"I've been watching/ I've been waiting/ In the shadows for my time."
When The Rasmus crooned the lyrics of the now-famous number rather eloquently in 2003, one would not have been called eccentric for associating the song with the charge of the Kenyan cricket team, who had marched into the semi-finals of the World Cup after they defeated the Sri Lankans by 53 runs. Accorded ODI status in 1996, the Associate Team struggled hard to find their footing in international cricket and even though they did stage upset victories over India on two occasions since then, these had been few and sparse. But, that is what remains the beauty of sports. When pushed into the corner, with the world around containing zero to no expectations, the never-say-die attitude of the inexperienced players came to the fore in what was a memorable 2003 World Cup, and not just because India had found a place in the finals of the event.
The tournament, in more ways than one, highlighted the undying grit and the determination of each player who rises the ranks in nations where cricket is not even in the top five sports played across the said country. It displayed the innate passion of each player and their courageous determination to take up a sport professionally even though they know that the future might not be bright. The task of balancing out their part-time jobs and cricket, with equal focus on both, requires supreme mental toughness, and when success does arrive, the joy remains unparalleled indeed.
Ever since the International Cricket Council (ICC) made its intentions clear of playing the 2019 and the 2023 World Cup with 10 teams to make it an "evenly matched" contest, the global body has faced criticism from experts and former Associate players alike, who are of the view that such a step could go against ICC's policy of globalisation of cricket.
The ongoing World Cup Qualifiers, which will decide the final two spots for the World Cup that will be held in England next year, only stand testimony to the desperation that each team has been exhibiting so that cricket in their nation does not stall if they fail to qualify for the mega event.
With West Indies playing in the Qualifiers as well, its is very unlikely that the team will not go through. That leaves possibly only one team from Zimbabwe, Afghanistan, Ireland and Netherlands — all teams that have pitched in with some major upsets in recent ICC events — for the last spot and while this has led to an increased level of competition in the Qualifiers, it remains as heart-breaking as well.
Afghanistan has rapidly risen in international cricket and have remained a motivational story indeed. It is not everyday that players from a war-ravaged country, with many belonging to refugee camps, get together to produce a bunch of highly skilled cricketers that can take on the best in the world. Leg-spinner Rashid Khan's success all over the world has made him a much-loved cricketer but with their second loss in as many games, the newly-crowned Test side risks the chance of missing out from the next round, forget even qualifying in the final two.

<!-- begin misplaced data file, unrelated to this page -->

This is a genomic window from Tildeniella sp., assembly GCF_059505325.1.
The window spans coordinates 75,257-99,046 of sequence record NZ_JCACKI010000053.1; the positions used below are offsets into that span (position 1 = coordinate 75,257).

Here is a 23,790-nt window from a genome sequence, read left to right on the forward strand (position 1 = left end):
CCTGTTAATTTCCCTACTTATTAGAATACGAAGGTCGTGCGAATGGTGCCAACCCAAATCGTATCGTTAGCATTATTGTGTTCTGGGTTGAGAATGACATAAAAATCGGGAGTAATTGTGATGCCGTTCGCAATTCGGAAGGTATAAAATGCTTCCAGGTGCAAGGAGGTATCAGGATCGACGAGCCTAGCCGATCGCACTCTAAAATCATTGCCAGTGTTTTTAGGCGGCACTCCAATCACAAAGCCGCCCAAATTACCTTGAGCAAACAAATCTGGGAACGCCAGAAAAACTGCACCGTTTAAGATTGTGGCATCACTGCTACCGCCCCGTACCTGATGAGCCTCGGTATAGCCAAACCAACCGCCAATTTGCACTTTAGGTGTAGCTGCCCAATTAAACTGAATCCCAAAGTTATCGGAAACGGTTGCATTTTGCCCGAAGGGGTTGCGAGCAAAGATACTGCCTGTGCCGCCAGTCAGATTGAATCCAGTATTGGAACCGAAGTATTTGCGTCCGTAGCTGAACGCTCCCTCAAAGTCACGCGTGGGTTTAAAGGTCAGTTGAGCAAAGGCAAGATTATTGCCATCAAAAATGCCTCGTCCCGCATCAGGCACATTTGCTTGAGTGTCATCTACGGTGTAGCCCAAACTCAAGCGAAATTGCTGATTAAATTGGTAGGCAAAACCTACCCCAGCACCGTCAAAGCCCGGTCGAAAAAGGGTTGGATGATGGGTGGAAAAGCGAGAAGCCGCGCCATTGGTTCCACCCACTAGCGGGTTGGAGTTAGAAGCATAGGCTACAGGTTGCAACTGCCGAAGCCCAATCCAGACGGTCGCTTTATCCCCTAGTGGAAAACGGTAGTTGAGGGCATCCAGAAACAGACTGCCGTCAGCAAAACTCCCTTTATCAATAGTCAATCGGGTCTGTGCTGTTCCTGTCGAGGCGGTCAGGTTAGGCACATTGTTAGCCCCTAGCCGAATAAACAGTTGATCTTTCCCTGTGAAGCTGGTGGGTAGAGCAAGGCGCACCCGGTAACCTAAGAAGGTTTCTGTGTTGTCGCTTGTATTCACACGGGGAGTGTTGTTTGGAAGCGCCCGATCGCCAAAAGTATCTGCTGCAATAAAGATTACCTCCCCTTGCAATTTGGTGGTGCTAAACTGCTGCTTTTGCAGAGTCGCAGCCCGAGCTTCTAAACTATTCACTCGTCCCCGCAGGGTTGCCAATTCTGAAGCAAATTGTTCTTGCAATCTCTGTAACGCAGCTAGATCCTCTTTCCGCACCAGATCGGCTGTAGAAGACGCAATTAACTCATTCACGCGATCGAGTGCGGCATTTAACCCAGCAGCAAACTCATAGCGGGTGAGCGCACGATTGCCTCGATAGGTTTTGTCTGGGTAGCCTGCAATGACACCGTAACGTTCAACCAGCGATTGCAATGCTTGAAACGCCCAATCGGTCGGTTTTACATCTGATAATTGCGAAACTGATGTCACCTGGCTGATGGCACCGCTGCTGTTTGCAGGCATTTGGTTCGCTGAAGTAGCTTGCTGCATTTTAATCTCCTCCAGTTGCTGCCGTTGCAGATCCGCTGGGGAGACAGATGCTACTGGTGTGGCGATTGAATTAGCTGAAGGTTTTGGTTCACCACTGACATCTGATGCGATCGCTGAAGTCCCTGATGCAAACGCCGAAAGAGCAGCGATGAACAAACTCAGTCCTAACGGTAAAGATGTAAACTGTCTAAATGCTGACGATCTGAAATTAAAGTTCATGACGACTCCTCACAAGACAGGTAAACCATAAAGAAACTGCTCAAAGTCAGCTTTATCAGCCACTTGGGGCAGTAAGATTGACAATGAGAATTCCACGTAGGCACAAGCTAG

The Group B game between Zimbabwe and Afghanistan, that ended in a tense two-run win for the hosts, had its share of drama and high-intense altercations between the two sides, something that one would not expect the minnows to indulge in. The Afghans set the tone with a prolonged appeal when they thought that Sikandar Raza had been caught plumb in front of the wicket and thereafter the Afghans kept poking their rivals. It was on display when Brendan Taylor smashed Mujeeb Rahman for 16 runs in an over and then again when Rahman 'accidently' threw the ball towards Taylor, something that did not go down too well with the Zimbabwean captain Graeme Cremer.
The volatility continued even in the second innings, in which Afghanistan needed 197 for victory. When even the crowd joined the party by the end — applauding in unison whenever Zimbabwe bowled a dot ball — it was clear that a triumph and a progression to the world tournament was not just a priority for the players but the citizens of the respective nations as well.
Many young aspiring cricketers, who took the field after Ireland's Kevin O'Brian bludgeoned his way to a ton against England in the 2011 World Cup, or when Afghanistan became the only team to defeat West Indies in the 2016 Twenty20 (T20) World Cup, would have been hopeful that they too, could one day dream of donning the national jersey on the grand stage. But with uncertainty looming large over a World Cup participation that could rob them the chance to rub shoulders with the greatest cricketers, these young cricketers are now destined to be a part of the lower rungs in cricket, where the hopes of playing against the likes of Virat Kohli and Mitchell Starc remains a distant dream. With even the T20 World Cup being held every four years, instead of the earlier gap of two, an individual is being left with too much of an uncertainty over his future as a professional cricketer.
It would not be a surprise then, if many young players leave cricket circuit. The ICC, in their quest for making the World Cup more "competitive", risk losing much more.